That might seem modest, but considering that the Buckeye State already has an unwieldy nine income tax brackets, any relief would be welcome.
Gov. Rick Scott’s initiative for a manufacturing tax cut won’t take your breath away. It’s essentially a business tax incentive of the type states need to get away from if they want to leave their command-economy errors behind. But Florida has been among the hardest-hit states during the recession and needs as much tax relief as it can get.
An idea that dates back to Scott’s predecessor Charlie Crist, the manufacturing tax cut could save Florida businesses between $140 and $200 million per year. That’s if Scott can get it through the legislature. Democrats gained seats in the last election, and Republicans no longer have the supermajority needed to enact the change. Obama’s example has Democrats all over the country ravenous for higher taxes. Minority leader Rep. Perry Thurston told the Miami Herald recently that Perry is unlikely to pick up the two Democrats needed to pass the cut.
In a solidly Democratic state that is becoming more liberal, Gov. Paul LePage has been on a roll. In 2011 he signed legislation eliminating the state’s alternative minimum tax for individual filers. Last year LePage reduced the number of Maine’s income tax brackets from four to two and cut the top rate. The changes got positive attention from the Tax Foundation, which moved the Pine Tree State from 37th to 30th place in its Business Tax Climate Index.
They also got LePage opposition from local and national Democrats. Maine horrormeister Stephen King derided the governor as a “stone brain,” while MSNBC personality Rachel Maddow scoffed at LePage’s plan to pursue further cuts in a “broke” state. She’s not wrong about that: Unlike New Mexico and Wisconsin, Maine is in the hole to the tune of $756 million. Democratic majorities in both houses of the legislature oppose any new cuts, but LePage is pressing on with classic New England modesty, telling the Bangor Daily News recently that he aims to get Maine into the “middle of the pack” in terms of overall tax burden.
Bayou State Gov. Bobby Jindal in January proposed eliminating all income and corporate taxes and hiking Louisiana’s sales tax. While that plan might not have the straightforward appeal of eliminating the income tax and replacing it with nothing, it is in line with the goals of “Fair Tax” advocates and others who want to broaden the tax base by moving to consumption taxes.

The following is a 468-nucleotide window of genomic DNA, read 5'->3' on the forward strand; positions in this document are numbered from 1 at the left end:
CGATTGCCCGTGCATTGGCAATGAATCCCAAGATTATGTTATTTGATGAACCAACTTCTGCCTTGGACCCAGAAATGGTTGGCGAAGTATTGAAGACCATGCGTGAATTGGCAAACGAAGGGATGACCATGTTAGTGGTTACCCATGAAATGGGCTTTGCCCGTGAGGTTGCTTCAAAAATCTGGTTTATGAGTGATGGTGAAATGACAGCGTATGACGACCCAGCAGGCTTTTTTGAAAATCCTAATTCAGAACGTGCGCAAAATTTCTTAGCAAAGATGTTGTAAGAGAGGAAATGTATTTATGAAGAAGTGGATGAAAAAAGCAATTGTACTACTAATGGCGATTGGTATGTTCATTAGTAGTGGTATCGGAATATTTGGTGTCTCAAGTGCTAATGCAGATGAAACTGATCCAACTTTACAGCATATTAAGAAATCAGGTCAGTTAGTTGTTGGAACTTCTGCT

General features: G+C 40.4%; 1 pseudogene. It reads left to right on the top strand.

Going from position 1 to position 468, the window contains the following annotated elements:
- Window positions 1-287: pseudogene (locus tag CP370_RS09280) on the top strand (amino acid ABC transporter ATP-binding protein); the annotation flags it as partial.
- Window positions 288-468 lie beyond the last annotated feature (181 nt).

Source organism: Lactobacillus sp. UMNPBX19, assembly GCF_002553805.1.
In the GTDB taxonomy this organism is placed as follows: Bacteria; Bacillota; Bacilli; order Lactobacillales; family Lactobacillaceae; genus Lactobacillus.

The details of Jindal’s plan won’t be known until the legislative session starts in April, but the radical change to the tax regime would save Louisianans $3 billion a year and move the state from 32nd to fourth place in the Tax Foundation’s index. “Louisiana’s workers and small businesses have suffered from having a state tax structure that is too complex and that holds back economic prosperity,” said Jindal, who has acknowledged Texas as a model and aims to keep the sales tax “as low and flat as possible.” Independent observers have said replacing income tax revenue would require a hike in the sales tax from 4 percent to seven percent. Jindal enjoys a Republican-controlled legislature and posted a $180 surplus last year, but the state could be looking at a $963 million shortfall in 2013.
Gov. Sam Brownback wants to put the Jayhawk State on a “glide path to zero” income tax. Last year Kansas eliminated its state income tax for about 190,000 small businesses while making a steep cut to the rate for high-income individuals. In his state of the state address last month, Brownback urged the Republican supermajorities in both houses of the legislature to get rid of the state’s income tax entirely.
“We’re going from the highest-tax state in the region, to the lowest-tax state in the region,” Brownback told NPR recently. The state is already seeing the advantages. The cuts are expected to save Kansans $850 million a year, and Brownback points to businesses that have already started relocated from Missouri. Democrats, the media, and even a few of the state’s traditional Rockefeller-style Republicans have called the tax changes “Robin Hood in reverse” and accuse Brownback of threatening to “crater the budget.” But the state was in the black by $502 million in 2012, and is projected to post half-billion-dollar surpluses through 2019. Brownback has proposed offsetting the lost income tax revenue by eliminating some deductions and temporarily extending a sales tax that’s set to expire. Over the longer haul, Brownback’s goal is to provide “a red-state model.”
Tim Cavanaugh is a screenwriter, journalist and communications consultant in Alexandria, Va.